The struggle with Zoom fatigue is real


by Trinity Bland, Opinion Editor

For many of us, working from home or having to take part in online classes means we spend a lot of time on video meeting applications like Zoom. We are on video calls more than ever before — and honestly, it can be exhausting. 

The first couple of times might have been fine. Even with the occasional technical difficulty, at least you could communicate with friends about how COVID-19 canceled your summer plans. Hopping onto Zoom with friends or family could have been a highlight of a vacant calendar, due to the pandemic, but now, it can be overwhelming after using the app several times for several things. 

According to CNBC, Zoom users spiked to about 200 million in March from 10 million in December of last year. Applications like Zoom remind us that there are ways to stay connected with others while social distancing but there are downsides as well that play into the idea that “zooming” is exhausting. The thought of another meeting or class session may cause stress or a number of adverse emotions to arise. 

Being on a video call requires more focus than face-to-face interactions. We have to work harder to interpret non-verbal cues and delays. We can’t just indulge in conversations as if we were communicating with someone in person.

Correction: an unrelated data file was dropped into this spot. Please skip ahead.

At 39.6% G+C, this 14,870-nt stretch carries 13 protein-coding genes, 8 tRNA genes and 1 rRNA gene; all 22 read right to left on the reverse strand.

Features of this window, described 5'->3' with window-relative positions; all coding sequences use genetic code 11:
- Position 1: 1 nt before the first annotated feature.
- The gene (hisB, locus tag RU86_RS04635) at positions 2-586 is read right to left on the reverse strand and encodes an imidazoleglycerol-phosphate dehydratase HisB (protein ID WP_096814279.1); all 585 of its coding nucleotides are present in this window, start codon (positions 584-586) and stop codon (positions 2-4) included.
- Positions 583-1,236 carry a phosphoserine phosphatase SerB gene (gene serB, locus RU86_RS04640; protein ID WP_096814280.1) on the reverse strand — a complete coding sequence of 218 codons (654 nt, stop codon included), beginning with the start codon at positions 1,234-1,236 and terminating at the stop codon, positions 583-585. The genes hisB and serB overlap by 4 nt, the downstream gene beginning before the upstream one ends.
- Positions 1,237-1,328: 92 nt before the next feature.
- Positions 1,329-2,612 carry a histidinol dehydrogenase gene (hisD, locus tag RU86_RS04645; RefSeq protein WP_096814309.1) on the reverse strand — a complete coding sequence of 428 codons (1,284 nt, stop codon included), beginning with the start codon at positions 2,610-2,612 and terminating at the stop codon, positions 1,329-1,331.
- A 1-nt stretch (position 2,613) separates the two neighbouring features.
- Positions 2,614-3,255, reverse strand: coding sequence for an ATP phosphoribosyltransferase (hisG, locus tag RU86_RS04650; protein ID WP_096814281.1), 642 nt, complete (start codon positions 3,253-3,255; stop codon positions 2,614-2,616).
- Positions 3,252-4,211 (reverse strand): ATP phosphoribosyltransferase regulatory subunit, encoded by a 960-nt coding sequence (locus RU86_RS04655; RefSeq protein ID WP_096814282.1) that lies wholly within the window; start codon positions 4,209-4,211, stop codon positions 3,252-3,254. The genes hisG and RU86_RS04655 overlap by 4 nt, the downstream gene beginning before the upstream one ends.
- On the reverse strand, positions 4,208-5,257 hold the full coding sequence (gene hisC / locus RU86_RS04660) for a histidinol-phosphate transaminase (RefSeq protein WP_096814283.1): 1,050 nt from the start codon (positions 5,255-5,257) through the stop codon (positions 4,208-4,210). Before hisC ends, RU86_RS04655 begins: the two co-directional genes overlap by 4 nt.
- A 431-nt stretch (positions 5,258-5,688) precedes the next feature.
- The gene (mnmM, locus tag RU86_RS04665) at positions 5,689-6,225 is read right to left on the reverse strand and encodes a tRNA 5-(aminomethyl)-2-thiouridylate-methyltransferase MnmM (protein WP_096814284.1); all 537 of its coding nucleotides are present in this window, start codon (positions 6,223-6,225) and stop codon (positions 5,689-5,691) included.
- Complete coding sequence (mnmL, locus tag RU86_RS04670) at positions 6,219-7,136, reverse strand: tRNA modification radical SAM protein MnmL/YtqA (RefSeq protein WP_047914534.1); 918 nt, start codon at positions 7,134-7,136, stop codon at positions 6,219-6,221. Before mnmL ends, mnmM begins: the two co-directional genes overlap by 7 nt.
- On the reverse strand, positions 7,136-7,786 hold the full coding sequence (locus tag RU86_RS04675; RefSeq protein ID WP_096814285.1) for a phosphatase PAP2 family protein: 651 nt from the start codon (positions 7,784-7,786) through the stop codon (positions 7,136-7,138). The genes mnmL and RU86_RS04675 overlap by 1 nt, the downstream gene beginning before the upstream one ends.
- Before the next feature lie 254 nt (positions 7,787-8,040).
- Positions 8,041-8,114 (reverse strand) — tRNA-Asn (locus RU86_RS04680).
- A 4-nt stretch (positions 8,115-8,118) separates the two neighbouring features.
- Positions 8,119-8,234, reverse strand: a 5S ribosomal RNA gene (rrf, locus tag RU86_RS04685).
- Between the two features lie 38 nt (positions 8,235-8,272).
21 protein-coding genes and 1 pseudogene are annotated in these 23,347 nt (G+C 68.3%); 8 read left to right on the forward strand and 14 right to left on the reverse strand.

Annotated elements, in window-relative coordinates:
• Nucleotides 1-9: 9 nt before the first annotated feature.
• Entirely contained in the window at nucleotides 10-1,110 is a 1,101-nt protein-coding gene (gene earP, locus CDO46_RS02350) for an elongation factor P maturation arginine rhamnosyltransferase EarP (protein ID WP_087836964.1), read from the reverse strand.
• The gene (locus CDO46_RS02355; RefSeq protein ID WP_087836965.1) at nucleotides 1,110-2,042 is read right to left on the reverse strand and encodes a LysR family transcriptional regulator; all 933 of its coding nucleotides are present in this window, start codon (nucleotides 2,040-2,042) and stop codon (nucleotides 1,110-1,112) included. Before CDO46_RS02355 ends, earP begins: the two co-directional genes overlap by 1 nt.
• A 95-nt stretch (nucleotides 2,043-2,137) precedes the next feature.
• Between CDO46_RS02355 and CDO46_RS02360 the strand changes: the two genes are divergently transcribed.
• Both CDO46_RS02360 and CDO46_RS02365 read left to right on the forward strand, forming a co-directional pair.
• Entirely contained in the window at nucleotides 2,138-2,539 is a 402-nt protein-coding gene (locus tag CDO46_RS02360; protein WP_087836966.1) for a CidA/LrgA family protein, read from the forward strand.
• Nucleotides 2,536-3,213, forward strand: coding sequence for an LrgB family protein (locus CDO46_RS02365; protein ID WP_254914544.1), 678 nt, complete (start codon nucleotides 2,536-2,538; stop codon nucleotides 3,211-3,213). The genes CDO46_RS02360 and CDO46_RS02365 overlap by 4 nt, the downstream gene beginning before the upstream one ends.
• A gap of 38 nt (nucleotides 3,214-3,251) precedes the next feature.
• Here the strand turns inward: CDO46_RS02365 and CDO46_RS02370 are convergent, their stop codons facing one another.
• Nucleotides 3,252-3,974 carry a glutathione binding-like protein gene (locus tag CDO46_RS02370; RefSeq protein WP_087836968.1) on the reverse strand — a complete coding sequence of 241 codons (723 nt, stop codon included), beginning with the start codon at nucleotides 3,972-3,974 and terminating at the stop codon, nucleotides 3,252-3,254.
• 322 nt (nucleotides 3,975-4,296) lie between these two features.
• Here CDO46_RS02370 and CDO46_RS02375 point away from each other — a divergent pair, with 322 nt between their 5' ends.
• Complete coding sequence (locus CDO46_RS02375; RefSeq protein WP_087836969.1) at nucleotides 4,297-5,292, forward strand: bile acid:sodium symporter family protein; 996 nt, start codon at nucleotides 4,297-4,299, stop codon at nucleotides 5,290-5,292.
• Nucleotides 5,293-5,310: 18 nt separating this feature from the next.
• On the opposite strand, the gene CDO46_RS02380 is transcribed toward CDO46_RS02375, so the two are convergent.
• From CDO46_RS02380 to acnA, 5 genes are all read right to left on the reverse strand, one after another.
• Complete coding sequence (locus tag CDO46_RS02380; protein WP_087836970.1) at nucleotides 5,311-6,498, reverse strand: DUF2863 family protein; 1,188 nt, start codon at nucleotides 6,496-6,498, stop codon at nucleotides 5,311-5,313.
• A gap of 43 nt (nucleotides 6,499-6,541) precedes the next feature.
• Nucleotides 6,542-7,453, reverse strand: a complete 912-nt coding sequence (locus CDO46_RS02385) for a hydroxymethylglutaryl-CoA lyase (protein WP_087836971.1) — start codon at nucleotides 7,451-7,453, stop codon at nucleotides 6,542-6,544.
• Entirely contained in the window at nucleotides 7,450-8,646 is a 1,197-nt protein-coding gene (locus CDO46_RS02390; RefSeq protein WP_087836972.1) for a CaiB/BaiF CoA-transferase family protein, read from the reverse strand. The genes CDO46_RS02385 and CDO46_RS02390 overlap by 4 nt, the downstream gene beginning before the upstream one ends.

Any silence makes us anxious that there is a problem with our technology. In this way, we are constantly on the edge of our seat, hoping our internet connection is strong enough to prevent any technical difficulties.

We are aware of being watched, which comes with social pressure. Often, we are self-conscious about the way we look in general. However, with Zoom and turning on our web-cameras – even though this is optional – we are even more focused on how we look and how we present ourselves to others in a virtual setting.  

Aspects of our lives that used to be separate are now all happening in the same place. This makes us more vulnerable to negative feelings. Nowadays, people are going on virtual dates, meeting professors in office hours and celebrating events through a screen. The fact that all of these contrasting occurrences now happen over Zoom can be exhausting to comprehend. 

The video calls remind us of all that we have temporarily lost. We should all be in a classroom together but we are not. We should be networking in person but we are not. We should be celebrating birthdays and engagements with loved ones but we are not. Zoom offers us the option to do this virtually but there isn’t always a positive feeling with having to sign in with a meeting ID and password to do the things that were once in person. 

Socialization, especially in larger groups, feels more like an obligation and a performance rather than a time to relax. You are not alone. People, no matter their age, occupation or location, are experiencing the exhaustion that comes along with constantly using Zoom in place of in-person contact. 

We are living through a global pandemic and that reality can trigger a number of emotions. Limit Zoom calls when you can. Take breaks from screens in between them to drink water, exercise and relax. Give yourself permission to take personal days where you won’t use Zoom, despite what event or meeting is happening. Remember it is okay to not be on your A-game. Take care of yourself first. 

Trinity Bland is a junior studying television, film and media. Follow her on Twitter @trinityaliciaa.